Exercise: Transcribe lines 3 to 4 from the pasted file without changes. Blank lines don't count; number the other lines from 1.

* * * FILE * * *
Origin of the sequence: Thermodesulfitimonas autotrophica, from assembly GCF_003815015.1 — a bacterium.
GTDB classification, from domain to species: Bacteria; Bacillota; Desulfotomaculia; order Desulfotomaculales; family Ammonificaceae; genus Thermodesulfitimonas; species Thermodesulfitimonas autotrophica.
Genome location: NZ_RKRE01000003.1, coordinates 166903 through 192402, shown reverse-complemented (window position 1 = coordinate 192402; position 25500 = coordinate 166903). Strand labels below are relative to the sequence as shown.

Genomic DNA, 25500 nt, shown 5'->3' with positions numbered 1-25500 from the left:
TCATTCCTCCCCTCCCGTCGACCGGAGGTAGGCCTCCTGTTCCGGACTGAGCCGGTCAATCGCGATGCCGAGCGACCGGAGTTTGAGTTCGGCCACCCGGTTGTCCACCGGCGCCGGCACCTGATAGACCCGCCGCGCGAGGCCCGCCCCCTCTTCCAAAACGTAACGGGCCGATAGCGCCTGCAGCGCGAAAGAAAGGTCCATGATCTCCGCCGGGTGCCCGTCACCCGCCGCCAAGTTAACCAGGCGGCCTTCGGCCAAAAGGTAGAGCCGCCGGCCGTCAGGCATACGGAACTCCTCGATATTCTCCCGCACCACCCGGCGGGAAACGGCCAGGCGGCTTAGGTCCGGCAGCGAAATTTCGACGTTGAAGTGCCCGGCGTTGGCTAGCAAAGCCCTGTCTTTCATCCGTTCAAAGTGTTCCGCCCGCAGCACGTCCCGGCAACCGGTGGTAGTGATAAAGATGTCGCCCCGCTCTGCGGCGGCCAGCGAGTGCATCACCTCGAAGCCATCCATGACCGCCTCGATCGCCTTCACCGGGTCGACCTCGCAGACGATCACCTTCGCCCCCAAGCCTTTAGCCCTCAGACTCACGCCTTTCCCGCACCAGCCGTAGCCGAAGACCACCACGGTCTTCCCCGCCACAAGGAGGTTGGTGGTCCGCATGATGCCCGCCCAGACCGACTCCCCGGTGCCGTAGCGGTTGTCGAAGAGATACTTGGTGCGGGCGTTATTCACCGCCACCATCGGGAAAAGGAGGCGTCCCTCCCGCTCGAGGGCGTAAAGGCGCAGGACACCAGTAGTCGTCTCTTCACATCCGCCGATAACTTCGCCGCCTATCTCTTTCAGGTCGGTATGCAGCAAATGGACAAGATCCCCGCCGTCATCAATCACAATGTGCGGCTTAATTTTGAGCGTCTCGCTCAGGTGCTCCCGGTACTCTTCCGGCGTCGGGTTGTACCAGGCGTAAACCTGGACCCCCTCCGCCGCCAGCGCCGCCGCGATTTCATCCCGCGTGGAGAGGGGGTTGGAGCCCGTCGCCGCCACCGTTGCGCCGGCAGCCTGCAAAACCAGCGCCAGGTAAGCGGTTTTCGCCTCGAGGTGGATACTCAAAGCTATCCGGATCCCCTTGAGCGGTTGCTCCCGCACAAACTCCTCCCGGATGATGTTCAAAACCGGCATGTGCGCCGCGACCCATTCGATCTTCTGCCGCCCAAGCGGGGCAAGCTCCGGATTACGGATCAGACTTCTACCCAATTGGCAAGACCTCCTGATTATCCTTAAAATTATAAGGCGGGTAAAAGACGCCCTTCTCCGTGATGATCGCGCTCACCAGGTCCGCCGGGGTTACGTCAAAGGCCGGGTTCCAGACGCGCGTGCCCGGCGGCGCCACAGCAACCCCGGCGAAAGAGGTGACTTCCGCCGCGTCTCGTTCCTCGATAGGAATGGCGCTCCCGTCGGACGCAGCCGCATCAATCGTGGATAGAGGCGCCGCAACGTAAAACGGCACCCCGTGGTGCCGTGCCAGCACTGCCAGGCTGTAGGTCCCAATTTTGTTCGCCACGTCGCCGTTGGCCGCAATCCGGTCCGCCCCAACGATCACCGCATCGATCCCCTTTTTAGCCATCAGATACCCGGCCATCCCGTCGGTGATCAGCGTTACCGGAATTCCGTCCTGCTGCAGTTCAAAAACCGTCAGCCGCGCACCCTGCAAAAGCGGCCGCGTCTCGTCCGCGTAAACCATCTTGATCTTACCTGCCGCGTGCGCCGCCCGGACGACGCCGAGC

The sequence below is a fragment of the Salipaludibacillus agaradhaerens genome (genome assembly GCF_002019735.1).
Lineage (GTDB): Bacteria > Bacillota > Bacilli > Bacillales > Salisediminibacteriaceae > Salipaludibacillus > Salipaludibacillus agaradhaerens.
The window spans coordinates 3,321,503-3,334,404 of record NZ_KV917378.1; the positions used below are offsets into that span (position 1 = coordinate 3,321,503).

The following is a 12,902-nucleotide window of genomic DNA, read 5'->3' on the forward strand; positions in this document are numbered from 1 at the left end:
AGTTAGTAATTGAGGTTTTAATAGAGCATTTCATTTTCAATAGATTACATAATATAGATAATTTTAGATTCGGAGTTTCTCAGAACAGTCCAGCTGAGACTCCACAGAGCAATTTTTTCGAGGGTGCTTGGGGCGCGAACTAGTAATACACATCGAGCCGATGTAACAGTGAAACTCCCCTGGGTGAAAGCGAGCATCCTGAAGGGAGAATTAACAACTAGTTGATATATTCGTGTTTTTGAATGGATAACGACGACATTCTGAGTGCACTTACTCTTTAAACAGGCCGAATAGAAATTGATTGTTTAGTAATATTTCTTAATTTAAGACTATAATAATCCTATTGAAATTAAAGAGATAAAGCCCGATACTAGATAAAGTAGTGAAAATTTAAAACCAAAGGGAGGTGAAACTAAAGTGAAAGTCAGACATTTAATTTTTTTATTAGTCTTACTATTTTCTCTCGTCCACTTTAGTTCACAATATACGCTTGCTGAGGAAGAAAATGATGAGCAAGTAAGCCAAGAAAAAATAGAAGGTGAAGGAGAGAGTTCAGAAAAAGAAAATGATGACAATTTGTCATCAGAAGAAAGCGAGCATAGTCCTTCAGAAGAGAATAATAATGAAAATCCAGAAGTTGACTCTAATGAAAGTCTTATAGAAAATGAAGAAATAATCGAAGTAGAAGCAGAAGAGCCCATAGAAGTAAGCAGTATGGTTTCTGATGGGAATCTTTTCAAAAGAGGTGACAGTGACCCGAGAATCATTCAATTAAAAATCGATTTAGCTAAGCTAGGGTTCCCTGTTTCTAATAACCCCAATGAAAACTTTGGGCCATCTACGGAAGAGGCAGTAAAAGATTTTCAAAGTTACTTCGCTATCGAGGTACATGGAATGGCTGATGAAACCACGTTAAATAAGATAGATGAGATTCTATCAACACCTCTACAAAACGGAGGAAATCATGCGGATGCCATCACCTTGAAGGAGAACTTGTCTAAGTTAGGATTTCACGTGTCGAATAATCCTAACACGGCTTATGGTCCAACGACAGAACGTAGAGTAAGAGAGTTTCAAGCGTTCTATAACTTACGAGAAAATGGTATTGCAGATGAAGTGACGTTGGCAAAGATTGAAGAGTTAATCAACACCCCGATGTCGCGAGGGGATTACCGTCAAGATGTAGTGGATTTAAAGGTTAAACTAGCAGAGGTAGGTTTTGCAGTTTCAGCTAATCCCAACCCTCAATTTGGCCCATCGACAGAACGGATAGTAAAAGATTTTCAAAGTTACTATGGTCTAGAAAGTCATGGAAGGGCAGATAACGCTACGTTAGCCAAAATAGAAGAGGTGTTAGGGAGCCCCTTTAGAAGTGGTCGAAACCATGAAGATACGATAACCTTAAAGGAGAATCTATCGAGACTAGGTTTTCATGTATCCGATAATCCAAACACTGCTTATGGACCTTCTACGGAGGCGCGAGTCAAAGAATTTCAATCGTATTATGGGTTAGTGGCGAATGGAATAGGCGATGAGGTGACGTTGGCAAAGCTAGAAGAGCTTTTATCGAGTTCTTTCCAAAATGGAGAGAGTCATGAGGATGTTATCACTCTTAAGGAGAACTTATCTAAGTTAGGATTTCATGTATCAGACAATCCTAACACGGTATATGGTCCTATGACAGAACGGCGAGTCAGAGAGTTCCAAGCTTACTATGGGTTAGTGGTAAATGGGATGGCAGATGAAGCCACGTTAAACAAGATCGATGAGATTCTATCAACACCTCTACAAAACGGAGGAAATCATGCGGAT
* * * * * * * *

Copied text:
Genome location: NZ_RKRE01000003.1, coordinates 166903 through 192402, shown reverse-complemented (window position 1 = coordinate 192402; position 25500 = coordinate 166903). Strand labels below are relative to the sequence as shown.

Genomic DNA, 25500 nt, shown 5'->3' with positions numbered 1-25500 from the left: